I gazed up at the undulating, rough lava flank of Mauna Loa. "We can turn back if it gets too awful," I promised. We both knew it would have to get pretty awful for us to turn around.
|The lava fields of Mauna Loa.|
So this trip seemed frivilous, but it turned out to be something I needed: to scramble over tricky lava in dripping heat, to snorkel for hours during an inshore swell that made the sea feel like a muscle. There was no lounging in hammocks for us. Of course, there wouldn't have been anyway.
|A beach you have to work to get to.|
|The most perfect beach ever. You have to hike to it.|
The best part of the trip was at dark, staring into the glow of the new lava lake, a vent opened up on the volcano in 2008. It looked like a distant fire from a mile away. We could hear the thunder of rocks splitting in the heat as the lava rose to its greatest height recorded so far. It was primal and raw, creation and destruction. Life beginning, life ending.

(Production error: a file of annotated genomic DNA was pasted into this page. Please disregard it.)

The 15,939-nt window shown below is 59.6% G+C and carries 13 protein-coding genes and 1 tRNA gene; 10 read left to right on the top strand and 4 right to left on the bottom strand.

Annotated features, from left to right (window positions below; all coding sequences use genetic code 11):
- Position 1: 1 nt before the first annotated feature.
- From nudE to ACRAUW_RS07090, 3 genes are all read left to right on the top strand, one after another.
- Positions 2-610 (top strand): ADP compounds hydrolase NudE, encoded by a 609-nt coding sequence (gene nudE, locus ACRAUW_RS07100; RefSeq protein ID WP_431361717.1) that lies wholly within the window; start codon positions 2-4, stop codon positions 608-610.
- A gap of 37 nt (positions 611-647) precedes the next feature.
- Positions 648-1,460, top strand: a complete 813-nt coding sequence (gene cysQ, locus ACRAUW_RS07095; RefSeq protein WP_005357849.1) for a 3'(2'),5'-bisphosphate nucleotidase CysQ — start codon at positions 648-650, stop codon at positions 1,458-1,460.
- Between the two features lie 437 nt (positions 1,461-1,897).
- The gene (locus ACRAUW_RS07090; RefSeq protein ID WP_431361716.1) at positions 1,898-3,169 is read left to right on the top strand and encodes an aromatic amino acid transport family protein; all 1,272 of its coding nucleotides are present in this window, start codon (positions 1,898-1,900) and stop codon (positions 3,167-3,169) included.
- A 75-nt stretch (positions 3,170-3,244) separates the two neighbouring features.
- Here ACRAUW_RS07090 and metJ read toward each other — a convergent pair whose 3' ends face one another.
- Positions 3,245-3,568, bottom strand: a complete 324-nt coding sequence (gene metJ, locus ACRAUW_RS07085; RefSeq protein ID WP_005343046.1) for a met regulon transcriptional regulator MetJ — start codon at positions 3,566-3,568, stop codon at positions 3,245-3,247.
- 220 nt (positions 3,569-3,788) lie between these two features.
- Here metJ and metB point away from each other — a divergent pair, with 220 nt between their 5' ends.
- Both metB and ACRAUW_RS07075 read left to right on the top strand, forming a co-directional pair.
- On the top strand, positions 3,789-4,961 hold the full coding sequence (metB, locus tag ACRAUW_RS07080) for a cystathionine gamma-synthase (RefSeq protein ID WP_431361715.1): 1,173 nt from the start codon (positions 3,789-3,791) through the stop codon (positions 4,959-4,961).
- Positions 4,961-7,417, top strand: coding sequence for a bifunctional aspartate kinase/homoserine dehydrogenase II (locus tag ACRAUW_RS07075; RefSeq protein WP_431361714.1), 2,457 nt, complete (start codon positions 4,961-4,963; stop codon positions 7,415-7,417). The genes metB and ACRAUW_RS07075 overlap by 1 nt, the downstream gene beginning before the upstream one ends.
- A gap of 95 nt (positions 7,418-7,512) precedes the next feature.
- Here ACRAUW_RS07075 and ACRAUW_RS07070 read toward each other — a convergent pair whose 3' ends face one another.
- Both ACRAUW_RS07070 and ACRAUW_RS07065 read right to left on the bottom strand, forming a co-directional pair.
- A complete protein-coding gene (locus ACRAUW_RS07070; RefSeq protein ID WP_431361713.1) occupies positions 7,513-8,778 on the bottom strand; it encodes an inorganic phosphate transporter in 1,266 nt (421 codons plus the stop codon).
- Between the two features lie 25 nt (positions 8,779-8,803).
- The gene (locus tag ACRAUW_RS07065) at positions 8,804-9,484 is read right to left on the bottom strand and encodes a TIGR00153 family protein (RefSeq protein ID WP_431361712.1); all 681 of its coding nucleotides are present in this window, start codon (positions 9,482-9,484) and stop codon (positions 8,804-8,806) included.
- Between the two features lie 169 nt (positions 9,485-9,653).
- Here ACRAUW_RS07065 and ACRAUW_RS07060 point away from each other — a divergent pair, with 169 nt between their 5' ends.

|This is what the lava lake looks like (the Park wouldn't let us this close so I took this from volcanodiscovery.com.|